Here Are 4 Highlights From Art Basel’s New Kabinett Sector, Coming to the Swiss Fair for the First Time This Month

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Visitors to Art Basel’s flagship fair in Switzerland this month (June 15-18) already have plenty to navigate, including the main Galleries sector with its 285 dealers, the Unlimited sector (for large works), Feature (for art historical projects), and Parcours (artworks in the city center), plus the film program. 

This year, a new sector is joining the fair—Kabinett, a selection of thematic and curated presentations that has been part of the Miami Beach and Hong Kong editions, is coming to Basel for the first time.

“The inspiration for Kabinett is to offer a deep dive into specific themes and artists through thoughtfully curated presentations within the galleries’ booths,” Vincenzo de Bellis, Director, Fairs and Exhibition Platforms said in a statement. “While the main sector is where galleries traditionally exhibit the full range of their program, Kabinett allows them to provide a dedicated focus on particular positions—and offers visitors surprise encounters and new discoveries.”

In all, there will be 13 presentations within the booths, organized by 14 galleries (two are pairing up on one display). The participating galleries are: Air de Paris, Casas Riegner, Mehdi Chouakri, gb agency, Alexander Gray, Jenkins Johnson, Anton Kern, Kurimanzutto, Meyer Riegger/Franco Noero, Perrotin, Cristea Roberts, Esther Schipper, and Sies + Höke. 

The featured artists range from globally known names like Georg Baselitz (with Cristea Roberts) and Anri Sala (with Esther Schipper) to beloved historical figures like Blinky Palermo (at Sies + Höke) and younger participants like Petrit Halilaj (at Kurimanzutto).

Here are some of the highlights to look forward to.

 

Saâdane Afif, John M. Armleder, Hans-Peter Feldmann, Sylvie Fleury, Mathieu mercier, Claudia & Julia Müller, Charlotte Posenenske, Peter Roehr, Gerwald Rockenschaub, Gitte Schäfer, and Luca Trevisani, at Mehdi Chouakri

John M. Armleder, Squeaky (2022). Courtesy Mehdi Chouakri Berlin and John M. Armleder, Geneva. Photo ⓒ Patxi Bergé.

Yes, that’s a lot of artists for a presentation inside of a booth, and in fact Mehdi Chouakri is showing works that range in size “from small to miniature.” 

“In addition to artists like Peter Roehr, who are known for their miniatures, artists are represented who one does not at first associate with this kind of subject, like John Armleder whose tiny objects would relate to large-scale installations,” the gallery says. “Sylvie Fleury is represented, among other works, with a miniature cuddly painting following her long-standing use of artificial fur.”

 

Genesis Belanger at Perrotin

Genesis Belanger, He Loves Me, He Loves Me Not, 2023. Photo Pauline Shapiro, courtesy Perrotin.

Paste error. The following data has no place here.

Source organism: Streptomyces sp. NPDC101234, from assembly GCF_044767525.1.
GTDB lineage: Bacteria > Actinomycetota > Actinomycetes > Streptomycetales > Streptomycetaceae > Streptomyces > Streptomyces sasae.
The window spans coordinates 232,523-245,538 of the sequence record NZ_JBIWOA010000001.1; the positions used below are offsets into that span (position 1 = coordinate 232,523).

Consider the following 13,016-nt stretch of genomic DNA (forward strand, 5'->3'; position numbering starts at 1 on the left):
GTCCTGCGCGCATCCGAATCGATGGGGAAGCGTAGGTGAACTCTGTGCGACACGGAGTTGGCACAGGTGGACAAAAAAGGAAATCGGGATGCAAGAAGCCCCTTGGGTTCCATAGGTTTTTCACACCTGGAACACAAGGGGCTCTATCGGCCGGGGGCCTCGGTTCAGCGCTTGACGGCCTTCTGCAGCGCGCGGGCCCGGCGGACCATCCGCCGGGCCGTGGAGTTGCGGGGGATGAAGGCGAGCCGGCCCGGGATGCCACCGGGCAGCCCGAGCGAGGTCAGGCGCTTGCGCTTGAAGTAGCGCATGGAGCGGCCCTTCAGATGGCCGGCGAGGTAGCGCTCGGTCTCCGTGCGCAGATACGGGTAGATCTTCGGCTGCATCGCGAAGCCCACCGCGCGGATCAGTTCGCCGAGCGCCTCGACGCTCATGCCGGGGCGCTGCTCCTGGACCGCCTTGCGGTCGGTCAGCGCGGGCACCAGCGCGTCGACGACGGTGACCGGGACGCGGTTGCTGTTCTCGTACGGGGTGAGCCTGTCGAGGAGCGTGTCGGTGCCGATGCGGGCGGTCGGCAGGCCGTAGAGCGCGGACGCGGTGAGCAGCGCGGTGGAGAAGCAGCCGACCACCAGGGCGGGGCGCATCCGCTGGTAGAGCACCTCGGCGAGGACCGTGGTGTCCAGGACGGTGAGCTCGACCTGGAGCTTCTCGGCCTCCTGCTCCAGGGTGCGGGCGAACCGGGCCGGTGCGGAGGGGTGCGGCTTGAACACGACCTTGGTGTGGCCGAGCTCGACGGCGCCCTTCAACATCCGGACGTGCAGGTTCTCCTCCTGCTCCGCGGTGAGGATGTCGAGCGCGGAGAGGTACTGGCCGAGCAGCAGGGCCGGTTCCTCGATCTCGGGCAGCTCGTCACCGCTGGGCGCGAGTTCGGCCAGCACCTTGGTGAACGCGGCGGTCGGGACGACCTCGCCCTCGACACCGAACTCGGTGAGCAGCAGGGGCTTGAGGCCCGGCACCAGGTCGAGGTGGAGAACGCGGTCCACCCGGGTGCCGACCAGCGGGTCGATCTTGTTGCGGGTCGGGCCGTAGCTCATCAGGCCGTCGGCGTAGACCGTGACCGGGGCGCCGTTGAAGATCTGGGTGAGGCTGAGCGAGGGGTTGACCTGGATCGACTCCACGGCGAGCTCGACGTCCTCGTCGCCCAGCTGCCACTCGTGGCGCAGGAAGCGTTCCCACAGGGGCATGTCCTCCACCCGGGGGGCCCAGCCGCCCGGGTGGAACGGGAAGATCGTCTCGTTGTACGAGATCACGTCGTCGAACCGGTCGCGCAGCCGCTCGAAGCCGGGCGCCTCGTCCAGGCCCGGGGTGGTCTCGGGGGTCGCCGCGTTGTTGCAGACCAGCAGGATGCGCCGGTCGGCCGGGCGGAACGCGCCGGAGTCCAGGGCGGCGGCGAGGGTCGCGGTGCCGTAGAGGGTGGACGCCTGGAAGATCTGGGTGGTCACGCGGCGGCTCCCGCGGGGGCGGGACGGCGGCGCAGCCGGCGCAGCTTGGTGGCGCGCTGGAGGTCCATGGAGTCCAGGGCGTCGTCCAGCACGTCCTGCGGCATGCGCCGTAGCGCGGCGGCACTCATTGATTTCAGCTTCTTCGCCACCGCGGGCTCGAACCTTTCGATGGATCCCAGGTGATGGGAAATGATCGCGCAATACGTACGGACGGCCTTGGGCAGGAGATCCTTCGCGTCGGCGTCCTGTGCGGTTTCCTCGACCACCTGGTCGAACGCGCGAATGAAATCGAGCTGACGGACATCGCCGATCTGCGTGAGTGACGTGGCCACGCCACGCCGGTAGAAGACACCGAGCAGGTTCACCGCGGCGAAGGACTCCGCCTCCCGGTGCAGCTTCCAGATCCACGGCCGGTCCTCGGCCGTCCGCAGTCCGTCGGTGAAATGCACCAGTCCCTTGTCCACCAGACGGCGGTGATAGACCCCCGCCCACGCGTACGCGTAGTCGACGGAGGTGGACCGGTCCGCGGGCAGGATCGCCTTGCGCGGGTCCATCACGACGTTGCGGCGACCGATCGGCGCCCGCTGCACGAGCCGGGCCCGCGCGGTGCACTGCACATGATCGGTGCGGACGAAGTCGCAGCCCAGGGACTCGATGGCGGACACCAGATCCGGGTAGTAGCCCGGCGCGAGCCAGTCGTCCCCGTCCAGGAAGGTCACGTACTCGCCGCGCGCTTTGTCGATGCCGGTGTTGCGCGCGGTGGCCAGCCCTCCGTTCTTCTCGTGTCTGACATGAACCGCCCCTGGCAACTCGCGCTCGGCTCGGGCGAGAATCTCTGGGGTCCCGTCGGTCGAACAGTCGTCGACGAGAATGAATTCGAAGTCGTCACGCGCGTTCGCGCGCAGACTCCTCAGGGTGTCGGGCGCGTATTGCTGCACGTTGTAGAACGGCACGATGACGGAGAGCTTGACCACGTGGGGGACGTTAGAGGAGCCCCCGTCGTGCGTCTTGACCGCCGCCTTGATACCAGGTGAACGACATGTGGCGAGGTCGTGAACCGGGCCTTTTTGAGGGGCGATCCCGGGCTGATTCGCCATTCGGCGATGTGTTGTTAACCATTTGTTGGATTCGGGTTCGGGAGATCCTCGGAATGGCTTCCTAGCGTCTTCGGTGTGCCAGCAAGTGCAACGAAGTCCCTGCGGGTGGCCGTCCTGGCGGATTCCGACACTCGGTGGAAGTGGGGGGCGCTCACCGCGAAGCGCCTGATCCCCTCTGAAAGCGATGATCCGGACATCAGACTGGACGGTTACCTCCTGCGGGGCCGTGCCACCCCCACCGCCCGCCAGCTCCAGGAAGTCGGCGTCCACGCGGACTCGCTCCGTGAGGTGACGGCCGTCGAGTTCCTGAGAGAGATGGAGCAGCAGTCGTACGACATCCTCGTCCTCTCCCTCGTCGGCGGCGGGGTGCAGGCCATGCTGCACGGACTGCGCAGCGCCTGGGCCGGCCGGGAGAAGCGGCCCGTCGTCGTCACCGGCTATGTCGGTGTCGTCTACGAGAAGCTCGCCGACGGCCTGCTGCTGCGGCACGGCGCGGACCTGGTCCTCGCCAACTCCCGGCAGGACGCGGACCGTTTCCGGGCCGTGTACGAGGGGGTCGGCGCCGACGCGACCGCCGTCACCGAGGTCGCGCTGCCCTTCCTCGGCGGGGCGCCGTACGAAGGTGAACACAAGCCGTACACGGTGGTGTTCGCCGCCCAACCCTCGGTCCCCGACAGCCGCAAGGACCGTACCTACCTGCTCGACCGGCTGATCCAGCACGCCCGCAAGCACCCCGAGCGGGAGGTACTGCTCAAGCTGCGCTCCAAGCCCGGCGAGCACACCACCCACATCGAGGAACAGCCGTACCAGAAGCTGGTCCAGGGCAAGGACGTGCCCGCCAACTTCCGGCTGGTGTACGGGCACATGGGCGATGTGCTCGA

Interviewing artist Genesis Belanger for Artnet News in 2019, Taylor Dafoe wrote that “the work feels decidedly of the moment,” adding that Belanger “taps into the strangeness of our late capitalist landscape.”

Though she’s just in her 40s, Belanger’s surreal sculptures have earned her an installation at New York’s New Museum and solo shows at the Consortium in Dijon, France, and the Aldrich Contemporary Art Museum in Ridgefield, Connecticut. 

“Objects become surrogates for the human body in her work, which is principally concerned with the manifestation of capitalist myths on a gendered psyche,” the gallery explains.

 

Blinky Palermo at Sies + Höke

Blinky Palermo, Untitled (dedicated to Thelonious Monk), 1973, © VG Bild-Kunst, Bonn. Photo Achim Kukulies, Düsseldorf.

German artist Blinky Palermo (born Peter Heisterkamp) studied under Joseph Beuys, and took inspiration from disparate sources such as Fluxus performances and pioneers of abstract painting like Kasimir Malevich. Before he died in 1977, at just 33 years old, he had been included in Harald Szeemann’s Documenta 5 in 1972 as well as the 1976 Venice Biennale. Dia curator-at-large Lynne Cooke organized a well-received 2011 retrospective.

“His art is endlessly confusing and challenging,” wrote critic Blake Gopnik for Artnet News in 2015, “without ever quite making clear how it is it confuses.”

Sies + Höke will show painted objects and works on paper that, per the gallery, demonstrate “the artist’s untamable thirst for life, as well as his conceptually encrypted search for his own identity.”

 

Dewey Crumpler at Jenkins Johnson Gallery

Dewey Crumpler, (c. 1993–1998), acrylic on canvas. Courtesy of the artist and Jenkins Johnson Gallery. Photo: M. Lee Fatherree.

The San Francisco-based Jenkins Johnson Gallery is featuring work by the longtime San Francisco Art Institute painting professor Dewey Crumpler, who taught artists like Kehinde Wiley and Deborah Roberts. The gallery’s display focuses on two objects that have been recurring motifs in Crumpler’s work for more than 30 years: the tulip and the slave collar.

“The tulip emerged into Dewey Crumpler’s work after a visit to Amsterdam,” the gallery explains. “Crumpler was attached to the physicality of the flower, its simultaneous fulness and emptiness, as well as to its relationship to space. He analogizes tulips to African bodies when they move; tulips like Africans, were taken out of the original environment, shipped around the world, and therefore transformed.”

“The shackle form, originally an African dance instrument associated with joy and power, was manipulated into a rigid tool of oppression by slave owners,” the gallery adds. “Through Buddhist transcendence, Crumpler turns the shackles into a metaphor for the mind resisting oppression.”

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